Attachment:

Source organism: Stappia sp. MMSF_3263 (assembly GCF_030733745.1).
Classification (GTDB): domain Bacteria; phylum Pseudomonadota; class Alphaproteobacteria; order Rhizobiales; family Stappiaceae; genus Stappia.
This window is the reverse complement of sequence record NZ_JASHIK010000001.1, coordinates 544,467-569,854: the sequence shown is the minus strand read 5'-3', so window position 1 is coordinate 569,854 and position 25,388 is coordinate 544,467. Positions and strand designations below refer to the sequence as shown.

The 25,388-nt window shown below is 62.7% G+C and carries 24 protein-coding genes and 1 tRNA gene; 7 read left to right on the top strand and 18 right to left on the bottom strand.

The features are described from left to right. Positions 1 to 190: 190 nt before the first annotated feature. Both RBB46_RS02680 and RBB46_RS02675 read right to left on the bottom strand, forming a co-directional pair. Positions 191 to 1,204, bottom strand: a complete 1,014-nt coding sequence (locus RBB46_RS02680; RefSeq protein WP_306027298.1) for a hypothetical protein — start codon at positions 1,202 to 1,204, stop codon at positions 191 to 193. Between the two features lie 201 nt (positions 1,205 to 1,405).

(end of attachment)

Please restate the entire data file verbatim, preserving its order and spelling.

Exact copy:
Source organism: Stappia sp. MMSF_3263 (assembly GCF_030733745.1).
Classification (GTDB): domain Bacteria; phylum Pseudomonadota; class Alphaproteobacteria; order Rhizobiales; family Stappiaceae; genus Stappia.
This window is the reverse complement of sequence record NZ_JASHIK010000001.1, coordinates 544,467-569,854: the sequence shown is the minus strand read 5'-3', so window position 1 is coordinate 569,854 and position 25,388 is coordinate 544,467. Positions and strand designations below refer to the sequence as shown.

The 25,388-nt window shown below is 62.7% G+C and carries 24 protein-coding genes and 1 tRNA gene; 7 read left to right on the top strand and 18 right to left on the bottom strand.

The features are described from left to right. Positions 1 to 190: 190 nt before the first annotated feature. Both RBB46_RS02680 and RBB46_RS02675 read right to left on the bottom strand, forming a co-directional pair. Positions 191 to 1,204, bottom strand: a complete 1,014-nt coding sequence (locus RBB46_RS02680; RefSeq protein WP_306027298.1) for a hypothetical protein — start codon at positions 1,202 to 1,204, stop codon at positions 191 to 193. Between the two features lie 201 nt (positions 1,205 to 1,405).